A MUM-OF-THREE has revealed she charges her teenage daughter £3,000 in rent – and spends it on her older child.
Posting on Mumsnet, the anonymous woman explained her 17-year-old daughter is giving away 25 per cent of her £12,000 wage while living at home and doing an apprenticeship.
But her son, who's 18, is off to uni and his parents will be sending him money towards his living costs – as his maintenance grant only covers two thirds of the rent.
The mum added: "So we will be in a position of taking money from DD (dear daughter) and sending money to DS (dear son).
"Which has totally changed the dynamic. I’m really conscious of causing resentment from DD who already suffers a bit with middle child syndrome and jealousy.
"If you’ve been in this situation what did you do? I want DD to contribute for lots of reasons, none of which go away just because DS now needs three more years of support.
"We had long conversations when she started work about contributing to the bills and food and how important it is to get used to not having your whole monthly wage to keep right from the start. I’d rather not go back on that."
And many mums were horrified, calling her "mean and unfair", "harsh", "shocking" and "pretty s***".
One wrote: "An apprenticeship wage at that age is very very low and I’d consider her still in a form of education. I think funding one at uni whilst taking money off a low wage apprentice is pretty s*** frankly."
A second said: "I'd also be furious if I was handing up money & my older brother was scott-free and being supported just because he chose to go to Uni. Lots of people work and are in education at the same time.
"An apprenticeship is also a form an education and you're in danger of placing your son higher in the pecking order in your DD's eyes just because he chose a third level institution. You can't teach one responsibility and not the other."
I'd also be furious if I was handing up money & my older brother was scott-free and being supported just because he chose to go to Uni. You can't teach one responsibility and not the other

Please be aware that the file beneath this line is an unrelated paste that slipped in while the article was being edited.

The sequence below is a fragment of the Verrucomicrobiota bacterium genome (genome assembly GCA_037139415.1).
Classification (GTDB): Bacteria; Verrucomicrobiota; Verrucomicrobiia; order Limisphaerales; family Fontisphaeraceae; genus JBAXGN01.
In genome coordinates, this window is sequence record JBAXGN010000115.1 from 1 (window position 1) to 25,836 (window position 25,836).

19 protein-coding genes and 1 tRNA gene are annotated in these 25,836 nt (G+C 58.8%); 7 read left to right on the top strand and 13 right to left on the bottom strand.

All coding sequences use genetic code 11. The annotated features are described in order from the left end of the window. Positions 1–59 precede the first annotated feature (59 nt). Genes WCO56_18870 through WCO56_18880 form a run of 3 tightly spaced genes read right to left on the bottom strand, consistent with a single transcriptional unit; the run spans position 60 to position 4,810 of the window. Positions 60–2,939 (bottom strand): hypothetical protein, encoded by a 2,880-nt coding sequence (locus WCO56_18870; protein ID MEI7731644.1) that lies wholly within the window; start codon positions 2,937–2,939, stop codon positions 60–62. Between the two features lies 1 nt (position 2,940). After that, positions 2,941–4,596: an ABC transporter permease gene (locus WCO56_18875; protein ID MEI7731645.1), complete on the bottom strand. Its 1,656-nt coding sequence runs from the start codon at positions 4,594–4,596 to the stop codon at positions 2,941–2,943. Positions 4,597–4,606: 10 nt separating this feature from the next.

While a third commented: "25% seems harsh. I don't know how I'd feel if I was in her shoes. I'd expect DB (dear brother) to get a job and pay his own rent for a start."
A fourth wrote: "I’m blown away you’re charging when she’s on £12k a year! Seems really mean and unfair. They’ve got plenty of time in life to pay rent and mortgages and bills."
Another said: "Omg I can't believe people actually charge their CHILD rent. Wow. Shocked me."
And one mum wrote: "If DD is on an an apprenticeship scheme you should not be charging her for anything. As it's not a full time job and she isn't even 18 I would consider that like being at school. I don't see why DS can't get a part time job …"
But some backed the mum and said: "I don't think you're being unfair."
One wrote: "It's a completely different situation – she is earning, he is not".
While a second said: "It's peanuts compared to what rent and board actually costs. I'm glad my parents DID have this thought process, never been in debt since."
And another mum commented: "No working adult should live rent-free, so in terms of your DD I think you've got things pretty much spot on.
"If she's got £200 in her hand to play with each week then she's not badly off.
"Uni is different because it's so expensive and your circs as parents are taken into consideration.
"So the onus is on you to top up the grant – he'd get more (I assume) if you couldn't afford this."
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